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« Vienna restaurant: Hansen im Börsegbäude | Main | Green & white asparagus salad with red pepper and tarragon »

May 22, 2007

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Pille

We finished the last of these particular farm rhubarbs yesterday - it took us 4 batches of muffins, 1 rhubarb tosca cake, 1 rhubarb & marzipan pie, 2 jars of rhubarb & ginger jam, and 1 batch of puff pastry cones with rhubarb & thyme chutnry & Camembert to achieve that:) Today I picked up ca 700 grams fresh asparagus, and a kilo of rhubarb from the market, so there's still plenty of opportunities to try your lovely rhubarb recipes listed above!

Bonnie

These do look amazing and I'm not suprised that they didn't stick around...

I've come to define cupcakes and muffins in my own way. This is how I differentiate and define:

Cupcakes will always have icing - regardless of what type.

Muffins will sometimes have icing and sometimes not...

Cupcakes shouldn't really have (as far as I'm concerned) any chuncky bits in them. They should be fluffy cakes.

I personally, note personally, would have called these muffins.

To make things even more confusing - in the North of England they call cupcakes - with or without icing, buns. Go figure.

But they look so good I may have to bake a batch. YUM!

Dagmar

I'm going insane after reading all rhubarb posts, including Pilles :-) I will surely try these ones as they look amazing!

Regarding the name, I tend to use the name Fluffins after reading a cookbook by a Swedish author. More on that in my fluffins post: http://www.acatinthekitchen.com/?p=217

johanna

well, well, if the queen of cupcakes is talking, i'll have to stick by her definition! will not rename this one, if that's ok with you, bonnie... once you start eating them, you won't care much about the name anymore anyway!
fluffins is very interesting indeed... no fluff involved here, i've never been one for icing. except pure chocolate.
speaking of fluff, though, i saw "fluff" a marshmallow product in the supermarket last week... anyone know if/how/where to use that?

david

Actually, if you look up the definition of 'muffin' it means 'cake'. There really isn't much difference, except you rarely see muffins get frosted.
Too bad!

Anne

I couldn't care less what they're called - but man, I'm *so* making these! They sound incredible! :)

Kit

These sound delicious, but we haven't seen any rhubarb here for a couple of years, it doesn't seem to enter into the SA mindset - I'm sure I'd find some if I was determinedly sleuth-like, but seeing as the children probably wouldn't eat it anyway....

Just to add another element to the linguistic debate, we call cup-cakes - fairy cakes and they are usually iced and have a more cakey, light texture, whereas muffins in England used to be a fluffy, flattish, bread roll that you halved and toasted for tea lavishly spreading with butter which melted so it dribbled down your chin - they had a slightly chewy texture... now of course in SA the American muffin rules, which as you say bulges high above its paper case and isn't usually iced...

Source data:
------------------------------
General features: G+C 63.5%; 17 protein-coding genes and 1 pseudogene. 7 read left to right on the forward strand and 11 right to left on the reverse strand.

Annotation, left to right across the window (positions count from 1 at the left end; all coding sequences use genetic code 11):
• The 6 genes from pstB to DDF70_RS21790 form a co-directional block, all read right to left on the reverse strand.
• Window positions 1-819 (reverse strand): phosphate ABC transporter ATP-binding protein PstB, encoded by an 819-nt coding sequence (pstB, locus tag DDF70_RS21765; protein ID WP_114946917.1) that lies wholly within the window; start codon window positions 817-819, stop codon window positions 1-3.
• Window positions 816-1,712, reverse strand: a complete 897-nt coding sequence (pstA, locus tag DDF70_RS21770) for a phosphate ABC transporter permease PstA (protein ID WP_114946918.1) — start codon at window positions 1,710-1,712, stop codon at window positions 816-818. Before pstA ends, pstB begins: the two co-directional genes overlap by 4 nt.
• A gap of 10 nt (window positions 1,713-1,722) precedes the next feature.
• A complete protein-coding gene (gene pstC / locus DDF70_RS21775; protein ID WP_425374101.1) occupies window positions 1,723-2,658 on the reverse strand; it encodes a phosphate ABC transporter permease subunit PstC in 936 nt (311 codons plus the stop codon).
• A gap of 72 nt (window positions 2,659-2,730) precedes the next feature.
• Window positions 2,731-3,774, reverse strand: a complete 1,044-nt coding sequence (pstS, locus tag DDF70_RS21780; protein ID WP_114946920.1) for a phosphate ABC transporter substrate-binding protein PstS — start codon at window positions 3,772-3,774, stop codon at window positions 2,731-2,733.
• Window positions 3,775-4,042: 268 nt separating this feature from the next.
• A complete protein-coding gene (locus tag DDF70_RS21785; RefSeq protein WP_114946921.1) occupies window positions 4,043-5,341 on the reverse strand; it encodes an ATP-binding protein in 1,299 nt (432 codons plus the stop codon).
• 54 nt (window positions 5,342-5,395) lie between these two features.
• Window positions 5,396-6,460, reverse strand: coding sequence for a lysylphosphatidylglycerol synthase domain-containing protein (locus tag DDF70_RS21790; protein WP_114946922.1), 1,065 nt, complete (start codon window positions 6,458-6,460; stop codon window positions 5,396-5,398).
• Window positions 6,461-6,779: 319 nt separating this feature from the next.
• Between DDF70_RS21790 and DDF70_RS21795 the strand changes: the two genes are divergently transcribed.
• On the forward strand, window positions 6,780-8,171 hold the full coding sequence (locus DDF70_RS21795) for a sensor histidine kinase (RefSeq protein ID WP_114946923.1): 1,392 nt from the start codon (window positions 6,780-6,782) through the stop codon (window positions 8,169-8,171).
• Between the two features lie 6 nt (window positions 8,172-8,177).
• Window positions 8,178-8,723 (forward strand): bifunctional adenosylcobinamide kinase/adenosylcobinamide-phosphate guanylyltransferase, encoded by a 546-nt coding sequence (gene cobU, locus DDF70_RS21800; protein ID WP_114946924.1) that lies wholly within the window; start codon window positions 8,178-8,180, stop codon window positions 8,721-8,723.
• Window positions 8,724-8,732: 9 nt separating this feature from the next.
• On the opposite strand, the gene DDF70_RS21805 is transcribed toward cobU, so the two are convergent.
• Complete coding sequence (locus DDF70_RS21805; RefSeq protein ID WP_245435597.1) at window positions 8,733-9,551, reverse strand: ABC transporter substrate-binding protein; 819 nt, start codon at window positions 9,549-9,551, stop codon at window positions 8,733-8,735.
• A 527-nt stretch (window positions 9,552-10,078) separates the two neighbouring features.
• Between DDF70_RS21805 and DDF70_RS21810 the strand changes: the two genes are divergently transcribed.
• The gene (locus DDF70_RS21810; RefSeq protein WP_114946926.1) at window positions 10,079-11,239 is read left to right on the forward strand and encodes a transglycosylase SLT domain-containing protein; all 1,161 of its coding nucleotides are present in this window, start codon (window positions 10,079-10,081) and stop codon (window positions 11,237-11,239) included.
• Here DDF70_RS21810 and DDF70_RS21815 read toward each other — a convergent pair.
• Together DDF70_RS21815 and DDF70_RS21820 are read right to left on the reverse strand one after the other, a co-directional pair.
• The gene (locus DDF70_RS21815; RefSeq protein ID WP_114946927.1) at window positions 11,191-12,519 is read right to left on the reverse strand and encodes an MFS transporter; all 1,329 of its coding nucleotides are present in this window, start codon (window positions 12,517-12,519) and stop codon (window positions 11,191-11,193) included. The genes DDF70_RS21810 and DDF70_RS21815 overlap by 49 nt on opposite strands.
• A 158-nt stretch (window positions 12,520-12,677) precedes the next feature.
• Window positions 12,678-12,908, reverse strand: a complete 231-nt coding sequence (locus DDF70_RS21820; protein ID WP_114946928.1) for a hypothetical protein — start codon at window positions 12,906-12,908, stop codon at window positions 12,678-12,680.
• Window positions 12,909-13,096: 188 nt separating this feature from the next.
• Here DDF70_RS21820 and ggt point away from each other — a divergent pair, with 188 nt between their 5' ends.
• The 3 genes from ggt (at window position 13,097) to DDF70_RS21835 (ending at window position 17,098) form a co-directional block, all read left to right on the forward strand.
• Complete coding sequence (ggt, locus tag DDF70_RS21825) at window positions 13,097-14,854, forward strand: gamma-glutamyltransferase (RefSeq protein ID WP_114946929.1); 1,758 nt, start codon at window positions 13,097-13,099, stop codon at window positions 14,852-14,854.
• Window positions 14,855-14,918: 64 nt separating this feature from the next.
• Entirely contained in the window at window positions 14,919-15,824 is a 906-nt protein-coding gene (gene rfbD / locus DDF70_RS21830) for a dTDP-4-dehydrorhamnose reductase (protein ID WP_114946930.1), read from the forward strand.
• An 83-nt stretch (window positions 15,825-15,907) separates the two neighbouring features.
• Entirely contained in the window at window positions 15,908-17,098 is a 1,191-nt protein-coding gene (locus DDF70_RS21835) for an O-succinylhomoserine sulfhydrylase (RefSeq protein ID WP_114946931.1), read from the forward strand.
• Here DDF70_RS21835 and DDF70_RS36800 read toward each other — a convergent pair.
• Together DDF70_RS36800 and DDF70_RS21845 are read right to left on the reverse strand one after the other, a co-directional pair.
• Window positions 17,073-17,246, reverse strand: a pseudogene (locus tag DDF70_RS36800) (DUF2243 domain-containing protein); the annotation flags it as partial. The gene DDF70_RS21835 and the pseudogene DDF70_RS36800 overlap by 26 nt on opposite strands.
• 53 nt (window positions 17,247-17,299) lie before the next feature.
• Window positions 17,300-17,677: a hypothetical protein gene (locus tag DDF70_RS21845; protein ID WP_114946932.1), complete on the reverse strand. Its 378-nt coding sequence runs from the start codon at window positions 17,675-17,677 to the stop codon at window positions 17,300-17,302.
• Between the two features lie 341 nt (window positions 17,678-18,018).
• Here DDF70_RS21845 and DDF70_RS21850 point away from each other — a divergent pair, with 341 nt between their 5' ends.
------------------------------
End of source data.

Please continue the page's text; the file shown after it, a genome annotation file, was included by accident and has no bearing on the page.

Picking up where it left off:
Dagmar

Anne is so right, the name doesn't matter :-)

Johanna, you can for example use the marshmallow fluff as frosting or filling. There are some odd recipes at http://www.marshmallowfluff.com

Wendy

Wow. These look so wonderfully moist. Roll on Saturday: I have to try out this recipe!

peabody

My mom is a rhubarb fanantic. I will have to send her this recipe. She will swoon, big time.

Claudia

After baking some cakes with rhubarb I still can't get enough of it. Your cupcakes (i wouldn't call them muffins either!) look delicious. They sure make their way to my baking list.

laura k

I always figured muffins you could eat for breakfast, cupcakes you could eat for dessert. And English Muffins are the flat, craggy delicious things I put peanut butter on and eat everyday.
These look awesome sauce and I will definitely have to try this recipe out. Thanks for sharing it!

Culinary Cowgirl

Oh my gosh...those look fabulous...now I know what to do with the rhubarb sitting in my fridge!

valentina

Oh, I love the look and the thought of these. I only came to know rhubarbs in the uk and I love them. I have received some this week and apart from a rhubarb brulle recipe, yours is going to be the second recipe to be made.

Anna

Yes! I was just ogling rhubarb cupcakes yesterday and thinking that I needed to try to make these (my usual rhubarb recipes are rhubarb pie and rhubarb rice pudding.) Will have to try this.

Maninas

WOW this looks fantastic! I shall absolutely have to try this! :D

Johanna

the recipe looks great and the discussion of cupcakes vs muffins strikes a chord with me - I have just started to realise everyone is taking cupcakes and muffins have disappeared from sight in recipe books - how peculiar!

Cara

This recipe is delicious! We have rhubarb everywhere at our farmers market right now and I've been trying all sorts of new recipes. This is my favorite so far. Thanks!

Choclette

I made a batch of these yesterday and they were delicious - everyone that tried them gave them the thumbs up. I think I agree with the general view that these are muffins not cupcakes. Generally I would expect more butter and less flour in cupcakes and that they would be iced. I don't think of muffins as having icing sugar on.

Knally

I've just tried these this month (since I had a rhubarb glut!) and they were a big hit. My sister has taken the recipe back to Cornwall where it's becoming very popular.
We both used a mixture of yogurt and milk instead of buttermilk since that's not readily available, and it worked well.

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